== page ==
The creators of a robotic prosthetic hand have made the design public domain for anyone with a 3-D printer to use, reports Ars Technica. The two researchers, Ivan Owen of Washington state and Richard Van As of South Africa, collaborated in 2012 to design and build a prosthetic hand for a five-year-old boy named Liam. Now they hope their work may help anyone who needs a prosthetic hand.

Liam was born with Amniotic Band syndrome, which caused amputation of the fingers on his right hand before birth, Ars Technica says. Using open source software and a 3-D printer, the two researchers built Liam a series of prosthetic hands. The final product is called the Robohand, a mechanical hand prosthetic that could cost less than commercial prosthetics. Owen and Van As have made the design available to all for free, in order to help others who need prosthetics but can't afford them, Ars Technica says.

Van As first contacted Owen after he saw a video of Owen demonstrating a mechanical hand he made in 2011 for a science fiction convention. Van As had been trying to design mechanical finger prosthetics for himself after a woodworking accident left him with a maimed right hand, Ars Technica says. Van As had been told conventional prosthetics could cost him at least $10,000 per finger.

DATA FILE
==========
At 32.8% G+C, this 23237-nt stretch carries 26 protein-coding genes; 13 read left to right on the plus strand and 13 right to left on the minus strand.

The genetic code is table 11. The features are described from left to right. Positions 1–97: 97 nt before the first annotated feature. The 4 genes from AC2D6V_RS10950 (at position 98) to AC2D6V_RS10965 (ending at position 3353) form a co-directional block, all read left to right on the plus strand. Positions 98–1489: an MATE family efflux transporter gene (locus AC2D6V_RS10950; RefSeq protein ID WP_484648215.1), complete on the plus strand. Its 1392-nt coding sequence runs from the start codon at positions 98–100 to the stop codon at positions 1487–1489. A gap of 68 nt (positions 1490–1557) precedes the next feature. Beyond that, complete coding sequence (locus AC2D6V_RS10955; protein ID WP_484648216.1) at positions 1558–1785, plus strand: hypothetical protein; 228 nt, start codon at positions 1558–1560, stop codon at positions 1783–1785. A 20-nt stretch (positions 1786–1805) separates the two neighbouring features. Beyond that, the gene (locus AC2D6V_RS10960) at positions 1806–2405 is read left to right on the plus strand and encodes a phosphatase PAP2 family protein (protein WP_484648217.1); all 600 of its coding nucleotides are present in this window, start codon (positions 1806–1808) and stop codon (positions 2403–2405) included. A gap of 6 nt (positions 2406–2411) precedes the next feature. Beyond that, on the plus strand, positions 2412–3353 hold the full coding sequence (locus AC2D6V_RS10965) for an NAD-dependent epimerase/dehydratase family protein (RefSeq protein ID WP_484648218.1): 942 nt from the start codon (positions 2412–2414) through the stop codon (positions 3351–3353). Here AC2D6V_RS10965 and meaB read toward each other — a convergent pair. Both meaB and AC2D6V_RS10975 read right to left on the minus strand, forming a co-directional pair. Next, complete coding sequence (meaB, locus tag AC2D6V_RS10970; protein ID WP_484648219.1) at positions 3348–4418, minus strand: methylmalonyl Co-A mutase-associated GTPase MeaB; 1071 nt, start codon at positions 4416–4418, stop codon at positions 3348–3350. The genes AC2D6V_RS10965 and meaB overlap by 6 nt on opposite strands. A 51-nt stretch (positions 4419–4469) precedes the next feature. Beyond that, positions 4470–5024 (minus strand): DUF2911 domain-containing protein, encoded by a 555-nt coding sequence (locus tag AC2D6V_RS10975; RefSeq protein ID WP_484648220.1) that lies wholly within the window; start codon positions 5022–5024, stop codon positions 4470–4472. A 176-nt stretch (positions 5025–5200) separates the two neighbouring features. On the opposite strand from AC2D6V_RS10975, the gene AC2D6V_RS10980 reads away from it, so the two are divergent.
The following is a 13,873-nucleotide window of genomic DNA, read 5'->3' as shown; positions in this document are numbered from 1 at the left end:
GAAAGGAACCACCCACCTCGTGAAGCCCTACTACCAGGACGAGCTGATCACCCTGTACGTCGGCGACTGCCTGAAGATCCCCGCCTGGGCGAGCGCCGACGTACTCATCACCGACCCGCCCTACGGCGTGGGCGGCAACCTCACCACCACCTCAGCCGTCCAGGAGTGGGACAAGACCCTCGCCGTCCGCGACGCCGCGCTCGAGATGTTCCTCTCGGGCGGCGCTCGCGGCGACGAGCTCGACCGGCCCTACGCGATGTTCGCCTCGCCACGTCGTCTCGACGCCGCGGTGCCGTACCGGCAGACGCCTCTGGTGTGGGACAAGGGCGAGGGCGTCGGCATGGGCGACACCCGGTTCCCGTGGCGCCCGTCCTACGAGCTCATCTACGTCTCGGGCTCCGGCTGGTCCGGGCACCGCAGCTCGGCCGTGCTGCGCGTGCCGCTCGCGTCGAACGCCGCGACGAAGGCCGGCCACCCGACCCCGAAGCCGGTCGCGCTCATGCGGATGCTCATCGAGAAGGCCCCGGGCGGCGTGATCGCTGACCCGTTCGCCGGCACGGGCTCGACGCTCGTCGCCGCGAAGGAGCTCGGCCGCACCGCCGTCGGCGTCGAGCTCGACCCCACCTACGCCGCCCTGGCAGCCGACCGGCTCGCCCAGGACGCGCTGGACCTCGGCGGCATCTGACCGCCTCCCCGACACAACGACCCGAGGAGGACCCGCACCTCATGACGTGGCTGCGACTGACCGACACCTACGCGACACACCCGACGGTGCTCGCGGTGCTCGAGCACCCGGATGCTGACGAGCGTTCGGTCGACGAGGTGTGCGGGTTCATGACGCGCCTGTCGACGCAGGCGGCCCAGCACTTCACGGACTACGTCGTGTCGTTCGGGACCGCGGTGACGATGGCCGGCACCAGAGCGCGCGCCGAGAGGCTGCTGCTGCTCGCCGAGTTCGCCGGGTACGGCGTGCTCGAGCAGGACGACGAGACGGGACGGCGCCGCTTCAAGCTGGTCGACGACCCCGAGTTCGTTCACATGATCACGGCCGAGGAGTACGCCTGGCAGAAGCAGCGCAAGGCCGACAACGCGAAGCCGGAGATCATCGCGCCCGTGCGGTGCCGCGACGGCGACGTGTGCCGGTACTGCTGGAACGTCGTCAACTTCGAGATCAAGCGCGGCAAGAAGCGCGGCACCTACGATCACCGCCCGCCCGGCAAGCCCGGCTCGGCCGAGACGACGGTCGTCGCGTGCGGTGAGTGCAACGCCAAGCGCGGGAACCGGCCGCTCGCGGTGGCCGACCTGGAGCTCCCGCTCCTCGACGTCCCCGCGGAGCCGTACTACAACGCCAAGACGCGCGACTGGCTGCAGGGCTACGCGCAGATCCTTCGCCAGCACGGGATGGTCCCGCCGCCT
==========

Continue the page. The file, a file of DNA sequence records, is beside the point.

Working long distance, the two men collaborated on designs and prototypes. They had planned to meet in November to finish the design for Van As' prosthetic, but they were contacted by Liam's mother, who had seen their project online and asked them to help her son, Ars Technica says. "When [Van As] was contacted by [Liam's mother] Yolandi, we decided we would have a go at trying to build an initial prototype for Liam in the space of time that I was there as well. We only had 3 and a half days, so, you know, it was an arduous task, but it was something we felt we should definitely do while we were in the same place at the same time," Owen tells Ars Technica.

Liam got his first prototype hand in November, and with the help of two donated 3-D printers, Owen and Van As were able to improve on the design and rapidly construct new prototypes, until they finally hit on the right design. Liam received his finalized hand in February. Owen tells Ars Technica that the speed with which the printers have been able to produce parts has allowed him and Van As to make rapid improvements to each iteration of the Robohand.

And as Liam grows, Ars Technica adds, the hand's design can be scaled up and reprinted to grow with him.

Owen tells Ars Technica he hopes the design can be used to help U.S. veterans who have lost fingers or hands in combat. "I live not too far from Seattle, and [we] have Joint Base Lewis McChord near us," he says. "I would like to talk to on-base occupational therapists. If they have the funding to get a 3-D printer, they could work with this." And because the design is public domain, he adds, the cost to produce each prosthetic would be very low since no one would have to pay royalties.